Breaking Down the New Orleans Saints' Rookie Class: Stanley Jean-Baptiste

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Photo credit:  discoloredcurrenc of SaintsReport.com
The cover photo is a photoshop-created mockup of Stanley Jean-Baptiste returning an interception as a New Orleans Saint complete with his chosen jersey number.
(Photo-credit: discoloredcurrenc of SaintsReport.com).

Having traded away their third round selection in the 2014 NFL Draft, the New Orleans Saints had only one selection on the second day of picks on Friday, which was considered by most draft analysts to be the stretch where the depth of talent in this year’s rookie class resided. The pressure was on General Manager Mickey Loomis, Director of Player Personnel Ryan Pace, and College Scouting Director Rick Reiprish to hit on this selection – if they whiffed on it like an errant Malcolm Jenkins shoulder tackle, the Saints would have to wait 68 selections to make up for it.

Fortunately for themselves, the Saints organization, and fans on the edges of their seats nationwide, they failed to disappoint by selecting Stanley Jean-Baptiste, cornerback from Nebraska.

This was a moment of vindication for Saints message board draftniks all over the internet, many of whom (myself included) predicted the Saints would take a corner and a receiver in the first two rounds of the draft, though no consensus on the order they would be taken appeared. Jean-Baptiste was a great pick at the end of the second round both for the value of selecting in that spot and considering who was available – Missouri edge rusher Kony Ealy, Ohio State offensive tackle Jack Mewhort, and Penn State receiver Allen Robinson (who Jean-Baptiste ably defended in their 2013 meeting – more on that later) were all selected immediately after the Saints claimed the huge defensive back from Nebraska. Considering the Saints’ needs and the players available at their pick, I’m very happy with who they walked away with.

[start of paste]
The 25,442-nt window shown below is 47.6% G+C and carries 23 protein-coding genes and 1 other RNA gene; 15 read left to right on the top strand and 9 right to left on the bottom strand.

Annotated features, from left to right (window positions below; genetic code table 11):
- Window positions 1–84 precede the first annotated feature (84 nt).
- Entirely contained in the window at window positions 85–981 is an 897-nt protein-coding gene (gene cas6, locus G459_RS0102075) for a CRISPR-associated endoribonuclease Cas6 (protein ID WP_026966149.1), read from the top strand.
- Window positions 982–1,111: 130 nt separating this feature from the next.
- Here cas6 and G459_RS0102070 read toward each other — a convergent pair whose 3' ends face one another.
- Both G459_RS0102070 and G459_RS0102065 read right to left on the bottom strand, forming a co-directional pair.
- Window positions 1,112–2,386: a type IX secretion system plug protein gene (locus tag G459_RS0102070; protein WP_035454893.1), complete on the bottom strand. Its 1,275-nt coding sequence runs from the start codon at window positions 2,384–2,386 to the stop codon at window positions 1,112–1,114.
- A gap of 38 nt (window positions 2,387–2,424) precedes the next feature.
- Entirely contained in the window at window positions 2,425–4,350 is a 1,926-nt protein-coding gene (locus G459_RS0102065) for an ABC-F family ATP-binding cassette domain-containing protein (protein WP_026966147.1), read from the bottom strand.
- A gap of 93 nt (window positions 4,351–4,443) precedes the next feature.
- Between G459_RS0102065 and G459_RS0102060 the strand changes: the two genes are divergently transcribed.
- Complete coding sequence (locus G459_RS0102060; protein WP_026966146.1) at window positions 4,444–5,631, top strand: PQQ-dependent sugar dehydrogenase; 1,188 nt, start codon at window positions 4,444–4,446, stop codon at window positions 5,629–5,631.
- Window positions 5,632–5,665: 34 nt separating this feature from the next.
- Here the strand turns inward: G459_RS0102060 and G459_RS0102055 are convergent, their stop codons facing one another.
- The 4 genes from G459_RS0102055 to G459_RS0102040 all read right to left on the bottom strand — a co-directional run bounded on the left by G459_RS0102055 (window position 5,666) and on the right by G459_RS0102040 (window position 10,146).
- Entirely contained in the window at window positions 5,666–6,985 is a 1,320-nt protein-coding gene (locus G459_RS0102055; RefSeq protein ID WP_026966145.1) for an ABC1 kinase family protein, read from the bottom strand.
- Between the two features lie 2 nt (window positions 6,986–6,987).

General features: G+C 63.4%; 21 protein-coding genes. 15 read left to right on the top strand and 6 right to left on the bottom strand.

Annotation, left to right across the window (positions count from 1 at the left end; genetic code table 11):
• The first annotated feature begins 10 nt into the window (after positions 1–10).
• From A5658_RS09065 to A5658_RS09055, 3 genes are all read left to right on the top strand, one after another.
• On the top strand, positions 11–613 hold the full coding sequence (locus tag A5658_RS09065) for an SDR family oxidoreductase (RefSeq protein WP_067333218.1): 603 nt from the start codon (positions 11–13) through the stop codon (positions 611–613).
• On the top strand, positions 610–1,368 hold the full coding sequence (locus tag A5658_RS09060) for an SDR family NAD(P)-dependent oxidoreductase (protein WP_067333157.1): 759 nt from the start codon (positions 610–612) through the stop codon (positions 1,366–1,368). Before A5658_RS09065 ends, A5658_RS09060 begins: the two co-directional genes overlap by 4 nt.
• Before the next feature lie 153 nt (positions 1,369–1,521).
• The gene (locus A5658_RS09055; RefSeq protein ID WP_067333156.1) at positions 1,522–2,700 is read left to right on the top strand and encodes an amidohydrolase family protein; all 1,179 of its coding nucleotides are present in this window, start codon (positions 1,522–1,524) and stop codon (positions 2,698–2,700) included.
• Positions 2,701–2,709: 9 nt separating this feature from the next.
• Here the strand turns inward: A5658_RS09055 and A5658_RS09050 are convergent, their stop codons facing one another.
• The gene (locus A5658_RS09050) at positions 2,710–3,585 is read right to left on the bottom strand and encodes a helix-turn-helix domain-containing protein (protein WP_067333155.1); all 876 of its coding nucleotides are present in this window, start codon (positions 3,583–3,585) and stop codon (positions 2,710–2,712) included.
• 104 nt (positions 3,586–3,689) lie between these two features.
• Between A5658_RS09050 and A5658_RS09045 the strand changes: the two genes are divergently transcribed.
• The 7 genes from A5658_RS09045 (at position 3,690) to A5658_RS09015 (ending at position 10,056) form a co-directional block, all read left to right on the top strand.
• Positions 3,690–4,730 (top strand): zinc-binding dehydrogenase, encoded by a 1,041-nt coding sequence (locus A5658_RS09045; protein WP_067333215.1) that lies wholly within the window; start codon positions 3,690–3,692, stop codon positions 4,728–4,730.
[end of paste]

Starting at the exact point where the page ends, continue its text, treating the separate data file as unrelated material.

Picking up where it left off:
Jean-Baptiste is the latest in a line of exceptional physical specimens selected by the Saints and developed into all-star players. We can safely put his name up there with Jimmy Graham (2010 third round draft pick), Akiem Hicks (2012 third round draft pick) and Terron Armstead (2013 third round draft pick) as a tremendous athlete to be molded by the Saints’ coaching staff. Rob Ryan had this to say after Saturday’s practice session as part of the 2014 Saints rookie minicamps, per NewOrleansSaints.com:

“[Stanley Jean-Baptiste is] a tremendous athlete. He doesn’t just have size. He has everything. He’s just a little green for the position, but for us, he’s the perfect guy. Everybody believes in [Saints Defensive Backs Coach] Wesley McGriff and we believe we can make him into something special. He takes coaching very well. He’s only been out here three times, but he’s listening. It’s important to him. He wants to be part of something great and we’re really excited about him. Sean (Payton) and Mickey (Loomis) drafted us a great player and it’s our job as coaches to make sure that great player is playing great on Sunday.”

Just how good of an athlete is Jean-Baptiste? The chart below compares his 2014 NFL Combine measurements to those of similar cornerbacks in the league today including Seattle Seahawks corner Richard Sherman, who Jean-Baptiste is regularly compared to. All data taken from NFLDraftScout.com and NFL.com/combine.